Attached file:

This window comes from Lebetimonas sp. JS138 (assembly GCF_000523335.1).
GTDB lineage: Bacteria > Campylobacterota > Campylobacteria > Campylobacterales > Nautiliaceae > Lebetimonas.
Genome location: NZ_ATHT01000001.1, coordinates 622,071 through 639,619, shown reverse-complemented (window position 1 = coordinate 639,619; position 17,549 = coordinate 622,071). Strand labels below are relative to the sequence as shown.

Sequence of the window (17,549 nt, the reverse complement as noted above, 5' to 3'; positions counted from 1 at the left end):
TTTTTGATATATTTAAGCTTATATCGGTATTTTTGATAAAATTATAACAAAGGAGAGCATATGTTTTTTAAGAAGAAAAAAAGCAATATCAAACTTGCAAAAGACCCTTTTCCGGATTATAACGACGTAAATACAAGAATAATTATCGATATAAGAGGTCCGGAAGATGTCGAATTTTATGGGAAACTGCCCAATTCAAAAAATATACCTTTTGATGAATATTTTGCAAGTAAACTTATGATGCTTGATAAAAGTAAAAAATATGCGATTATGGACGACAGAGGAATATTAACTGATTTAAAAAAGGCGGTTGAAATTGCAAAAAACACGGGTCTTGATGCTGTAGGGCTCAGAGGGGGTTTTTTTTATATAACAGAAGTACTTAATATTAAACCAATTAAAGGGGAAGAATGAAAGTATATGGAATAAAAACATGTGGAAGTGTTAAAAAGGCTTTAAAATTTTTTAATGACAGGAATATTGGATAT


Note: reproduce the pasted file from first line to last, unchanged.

This window comes from Lebetimonas sp. JS138 (assembly GCF_000523335.1).
GTDB lineage: Bacteria > Campylobacterota > Campylobacteria > Campylobacterales > Nautiliaceae > Lebetimonas.
Genome location: NZ_ATHT01000001.1, coordinates 622,071 through 639,619, shown reverse-complemented (window position 1 = coordinate 639,619; position 17,549 = coordinate 622,071). Strand labels below are relative to the sequence as shown.

Sequence of the window (17,549 nt, the reverse complement as noted above, 5' to 3'; positions counted from 1 at the left end):
TTTTTGATATATTTAAGCTTATATCGGTATTTTTGATAAAATTATAACAAAGGAGAGCATATGTTTTTTAAGAAGAAAAAAAGCAATATCAAACTTGCAAAAGACCCTTTTCCGGATTATAACGACGTAAATACAAGAATAATTATCGATATAAGAGGTCCGGAAGATGTCGAATTTTATGGGAAACTGCCCAATTCAAAAAATATACCTTTTGATGAATATTTTGCAAGTAAACTTATGATGCTTGATAAAAGTAAAAAATATGCGATTATGGACGACAGAGGAATATTAACTGATTTAAAAAAGGCGGTTGAAATTGCAAAAAACACGGGTCTTGATGCTGTAGGGCTCAGAGGGGGTTTTTTTTATATAACAGAAGTACTTAATATTAAACCAATTAAAGGGGAAGAATGAAAGTATATGGAATAAAAACATGTGGAAGTGTTAAAAAGGCTTTAAAATTTTTTAATGACAGGAATATTGGATAT